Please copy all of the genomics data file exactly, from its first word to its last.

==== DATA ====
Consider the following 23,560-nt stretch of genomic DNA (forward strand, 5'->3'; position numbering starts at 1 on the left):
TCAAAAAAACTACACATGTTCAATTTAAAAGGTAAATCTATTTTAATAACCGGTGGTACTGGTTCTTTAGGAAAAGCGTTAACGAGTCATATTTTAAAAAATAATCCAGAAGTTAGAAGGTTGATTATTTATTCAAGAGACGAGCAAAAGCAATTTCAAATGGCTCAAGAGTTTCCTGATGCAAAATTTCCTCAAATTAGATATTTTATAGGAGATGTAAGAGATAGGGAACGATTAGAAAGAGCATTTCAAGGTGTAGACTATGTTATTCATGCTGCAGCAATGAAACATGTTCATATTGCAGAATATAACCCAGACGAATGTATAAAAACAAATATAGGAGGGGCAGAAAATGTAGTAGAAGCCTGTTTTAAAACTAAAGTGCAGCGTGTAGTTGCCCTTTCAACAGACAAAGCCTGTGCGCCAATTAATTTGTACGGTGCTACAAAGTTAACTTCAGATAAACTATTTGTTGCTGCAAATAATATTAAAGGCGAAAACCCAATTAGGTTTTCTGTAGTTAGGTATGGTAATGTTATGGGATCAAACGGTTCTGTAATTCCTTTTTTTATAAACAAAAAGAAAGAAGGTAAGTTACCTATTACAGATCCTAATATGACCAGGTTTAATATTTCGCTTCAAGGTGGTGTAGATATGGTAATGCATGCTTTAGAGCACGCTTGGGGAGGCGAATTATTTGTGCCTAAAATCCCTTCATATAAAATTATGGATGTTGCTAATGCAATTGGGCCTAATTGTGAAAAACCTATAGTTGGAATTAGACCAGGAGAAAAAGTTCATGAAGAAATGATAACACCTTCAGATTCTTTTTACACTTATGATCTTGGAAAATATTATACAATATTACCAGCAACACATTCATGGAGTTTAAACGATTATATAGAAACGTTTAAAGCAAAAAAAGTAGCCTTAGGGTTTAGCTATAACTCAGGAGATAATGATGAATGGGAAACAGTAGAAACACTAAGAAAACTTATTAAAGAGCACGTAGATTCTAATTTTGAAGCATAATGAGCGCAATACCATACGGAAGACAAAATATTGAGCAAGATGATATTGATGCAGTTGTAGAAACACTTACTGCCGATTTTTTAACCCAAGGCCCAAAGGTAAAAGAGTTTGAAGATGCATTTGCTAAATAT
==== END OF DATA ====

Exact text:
Consider the following 23,560-nt stretch of genomic DNA (forward strand, 5'->3'; position numbering starts at 1 on the left):
TCAAAAAAACTACACATGTTCAATTTAAAAGGTAAATCTATTTTAATAACCGGTGGTACTGGTTCTTTAGGAAAAGCGTTAACGAGTCATATTTTAAAAAATAATCCAGAAGTTAGAAGGTTGATTATTTATTCAAGAGACGAGCAAAAGCAATTTCAAATGGCTCAAGAGTTTCCTGATGCAAAATTTCCTCAAATTAGATATTTTATAGGAGATGTAAGAGATAGGGAACGATTAGAAAGAGCATTTCAAGGTGTAGACTATGTTATTCATGCTGCAGCAATGAAACATGTTCATATTGCAGAATATAACCCAGACGAATGTATAAAAACAAATATAGGAGGGGCAGAAAATGTAGTAGAAGCCTGTTTTAAAACTAAAGTGCAGCGTGTAGTTGCCCTTTCAACAGACAAAGCCTGTGCGCCAATTAATTTGTACGGTGCTACAAAGTTAACTTCAGATAAACTATTTGTTGCTGCAAATAATATTAAAGGCGAAAACCCAATTAGGTTTTCTGTAGTTAGGTATGGTAATGTTATGGGATCAAACGGTTCTGTAATTCCTTTTTTTATAAACAAAAAGAAAGAAGGTAAGTTACCTATTACAGATCCTAATATGACCAGGTTTAATATTTCGCTTCAAGGTGGTGTAGATATGGTAATGCATGCTTTAGAGCACGCTTGGGGAGGCGAATTATTTGTGCCTAAAATCCCTTCATATAAAATTATGGATGTTGCTAATGCAATTGGGCCTAATTGTGAAAAACCTATAGTTGGAATTAGACCAGGAGAAAAAGTTCATGAAGAAATGATAACACCTTCAGATTCTTTTTACACTTATGATCTTGGAAAATATTATACAATATTACCAGCAACACATTCATGGAGTTTAAACGATTATATAGAAACGTTTAAAGCAAAAAAAGTAGCCTTAGGGTTTAGCTATAACTCAGGAGATAATGATGAATGGGAAACAGTAGAAACACTAAGAAAACTTATTAAAGAGCACGTAGATTCTAATTTTGAAGCATAATGAGCGCAATACCATACGGAAGACAAAATATTGAGCAAGATGATATTGATGCAGTTGTAGAAACACTTACTGCCGATTTTTTAACCCAAGGCCCAAAGGTAAAAGAGTTTGAAGATGCATTTGCTAAATAT